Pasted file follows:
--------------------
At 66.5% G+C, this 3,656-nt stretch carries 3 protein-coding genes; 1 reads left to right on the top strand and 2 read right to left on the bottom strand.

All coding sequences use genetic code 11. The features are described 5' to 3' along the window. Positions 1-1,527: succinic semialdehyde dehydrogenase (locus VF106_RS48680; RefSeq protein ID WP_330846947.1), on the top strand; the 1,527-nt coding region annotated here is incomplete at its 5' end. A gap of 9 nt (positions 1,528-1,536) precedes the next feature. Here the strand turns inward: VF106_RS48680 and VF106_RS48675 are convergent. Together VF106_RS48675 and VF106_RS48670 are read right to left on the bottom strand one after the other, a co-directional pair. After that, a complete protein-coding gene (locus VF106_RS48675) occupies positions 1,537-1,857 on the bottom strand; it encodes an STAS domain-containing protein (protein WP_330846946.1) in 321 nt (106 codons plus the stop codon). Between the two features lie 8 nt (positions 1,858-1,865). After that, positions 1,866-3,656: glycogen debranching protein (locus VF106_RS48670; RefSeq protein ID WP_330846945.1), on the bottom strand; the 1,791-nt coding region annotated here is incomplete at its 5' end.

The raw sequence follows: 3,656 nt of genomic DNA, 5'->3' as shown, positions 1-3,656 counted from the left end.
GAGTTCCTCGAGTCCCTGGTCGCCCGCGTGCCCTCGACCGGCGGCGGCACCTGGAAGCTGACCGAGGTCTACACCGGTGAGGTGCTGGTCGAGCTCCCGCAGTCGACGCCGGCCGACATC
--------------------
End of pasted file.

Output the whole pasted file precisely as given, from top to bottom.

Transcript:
At 66.5% G+C, this 3,656-nt stretch carries 3 protein-coding genes; 1 reads left to right on the top strand and 2 read right to left on the bottom strand.

All coding sequences use genetic code 11. The features are described 5' to 3' along the window. Positions 1-1,527: succinic semialdehyde dehydrogenase (locus VF106_RS48680; RefSeq protein ID WP_330846947.1), on the top strand; the 1,527-nt coding region annotated here is incomplete at its 5' end. A gap of 9 nt (positions 1,528-1,536) precedes the next feature. Here the strand turns inward: VF106_RS48680 and VF106_RS48675 are convergent. Together VF106_RS48675 and VF106_RS48670 are read right to left on the bottom strand one after the other, a co-directional pair. After that, a complete protein-coding gene (locus VF106_RS48675) occupies positions 1,537-1,857 on the bottom strand; it encodes an STAS domain-containing protein (protein WP_330846946.1) in 321 nt (106 codons plus the stop codon). Between the two features lie 8 nt (positions 1,858-1,865). After that, positions 1,866-3,656: glycogen debranching protein (locus VF106_RS48670; RefSeq protein ID WP_330846945.1), on the bottom strand; the 1,791-nt coding region annotated here is incomplete at its 5' end.

The raw sequence follows: 3,656 nt of genomic DNA, 5'->3' as shown, positions 1-3,656 counted from the left end.
GAGTTCCTCGAGTCCCTGGTCGCCCGCGTGCCCTCGACCGGCGGCGGCACCTGGAAGCTGACCGAGGTCTACACCGGTGAGGTGCTGGTCGAGCTCCCGCAGTCGACGCCGGCCGACATC